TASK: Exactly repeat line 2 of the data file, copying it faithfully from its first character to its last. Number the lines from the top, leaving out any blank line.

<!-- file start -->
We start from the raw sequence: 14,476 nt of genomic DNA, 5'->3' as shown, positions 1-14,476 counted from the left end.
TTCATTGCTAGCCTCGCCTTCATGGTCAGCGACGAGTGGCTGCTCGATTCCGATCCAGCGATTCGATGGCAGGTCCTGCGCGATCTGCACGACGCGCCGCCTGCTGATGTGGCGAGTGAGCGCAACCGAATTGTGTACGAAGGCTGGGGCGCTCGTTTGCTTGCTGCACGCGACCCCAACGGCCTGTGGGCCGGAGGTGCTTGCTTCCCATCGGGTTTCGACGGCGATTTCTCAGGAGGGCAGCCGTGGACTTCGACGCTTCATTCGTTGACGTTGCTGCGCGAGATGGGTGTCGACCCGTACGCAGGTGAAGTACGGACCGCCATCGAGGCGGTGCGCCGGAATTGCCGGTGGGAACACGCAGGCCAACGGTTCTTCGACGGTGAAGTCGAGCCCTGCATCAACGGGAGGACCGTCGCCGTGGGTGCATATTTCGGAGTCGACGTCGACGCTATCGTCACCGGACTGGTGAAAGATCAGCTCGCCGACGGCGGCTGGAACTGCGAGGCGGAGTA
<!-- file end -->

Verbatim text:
TTCATTGCTAGCCTCGCCTTCATGGTCAGCGACGAGTGGCTGCTCGATTCCGATCCAGCGATTCGATGGCAGGTCCTGCGCGATCTGCACGACGCGCCGCCTGCTGATGTGGCGAGTGAGCGCAACCGAATTGTGTACGAAGGCTGGGGCGCTCGTTTGCTTGCTGCACGCGACCCCAACGGCCTGTGGGCCGGAGGTGCTTGCTTCCCATCGGGTTTCGACGGCGATTTCTCAGGAGGGCAGCCGTGGACTTCGACGCTTCATTCGTTGACGTTGCTGCGCGAGATGGGTGTCGACCCGTACGCAGGTGAAGTACGGACCGCCATCGAGGCGGTGCGCCGGAATTGCCGGTGGGAACACGCAGGCCAACGGTTCTTCGACGGTGAAGTCGAGCCCTGCATCAACGGGAGGACCGTCGCCGTGGGTGCATATTTCGGAGTCGACGTCGACGCTATCGTCACCGGACTGGTGAAAGATCAGCTCGCCGACGGCGGCTGGAACTGCGAGGCGGAGTA